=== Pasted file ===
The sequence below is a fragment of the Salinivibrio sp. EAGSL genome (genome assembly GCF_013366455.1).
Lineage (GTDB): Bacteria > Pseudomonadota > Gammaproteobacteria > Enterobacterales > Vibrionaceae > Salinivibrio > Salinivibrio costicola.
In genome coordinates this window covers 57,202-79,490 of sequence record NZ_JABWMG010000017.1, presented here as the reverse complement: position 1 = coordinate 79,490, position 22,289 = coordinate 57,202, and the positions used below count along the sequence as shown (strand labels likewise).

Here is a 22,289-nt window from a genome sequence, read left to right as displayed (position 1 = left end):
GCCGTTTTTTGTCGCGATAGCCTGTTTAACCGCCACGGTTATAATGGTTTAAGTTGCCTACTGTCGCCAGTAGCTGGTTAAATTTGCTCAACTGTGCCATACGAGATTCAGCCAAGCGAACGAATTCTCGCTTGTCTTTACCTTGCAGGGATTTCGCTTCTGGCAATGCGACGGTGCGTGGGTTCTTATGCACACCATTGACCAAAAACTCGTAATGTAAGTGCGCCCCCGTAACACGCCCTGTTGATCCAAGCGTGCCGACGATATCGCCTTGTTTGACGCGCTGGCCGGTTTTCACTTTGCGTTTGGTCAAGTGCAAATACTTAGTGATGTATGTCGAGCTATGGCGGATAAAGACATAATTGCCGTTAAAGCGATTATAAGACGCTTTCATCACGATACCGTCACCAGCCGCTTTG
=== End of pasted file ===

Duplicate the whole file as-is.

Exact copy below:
The sequence below is a fragment of the Salinivibrio sp. EAGSL genome (genome assembly GCF_013366455.1).
Lineage (GTDB): Bacteria > Pseudomonadota > Gammaproteobacteria > Enterobacterales > Vibrionaceae > Salinivibrio > Salinivibrio costicola.
In genome coordinates this window covers 57,202-79,490 of sequence record NZ_JABWMG010000017.1, presented here as the reverse complement: position 1 = coordinate 79,490, position 22,289 = coordinate 57,202, and the positions used below count along the sequence as shown (strand labels likewise).

Here is a 22,289-nt window from a genome sequence, read left to right as displayed (position 1 = left end):
GCCGTTTTTTGTCGCGATAGCCTGTTTAACCGCCACGGTTATAATGGTTTAAGTTGCCTACTGTCGCCAGTAGCTGGTTAAATTTGCTCAACTGTGCCATACGAGATTCAGCCAAGCGAACGAATTCTCGCTTGTCTTTACCTTGCAGGGATTTCGCTTCTGGCAATGCGACGGTGCGTGGGTTCTTATGCACACCATTGACCAAAAACTCGTAATGTAAGTGCGCCCCCGTAACACGCCCTGTTGATCCAAGCGTGCCGACGATATCGCCTTGTTTGACGCGCTGGCCGGTTTTCACTTTGCGTTTGGTCAAGTGCAAATACTTAGTGATGTATGTCGAGCTATGGCGGATAAAGACATAATTGCCGTTAAAGCGATTATAAGACGCTTTCATCACGATACCGTCACCAGCCGCTTTG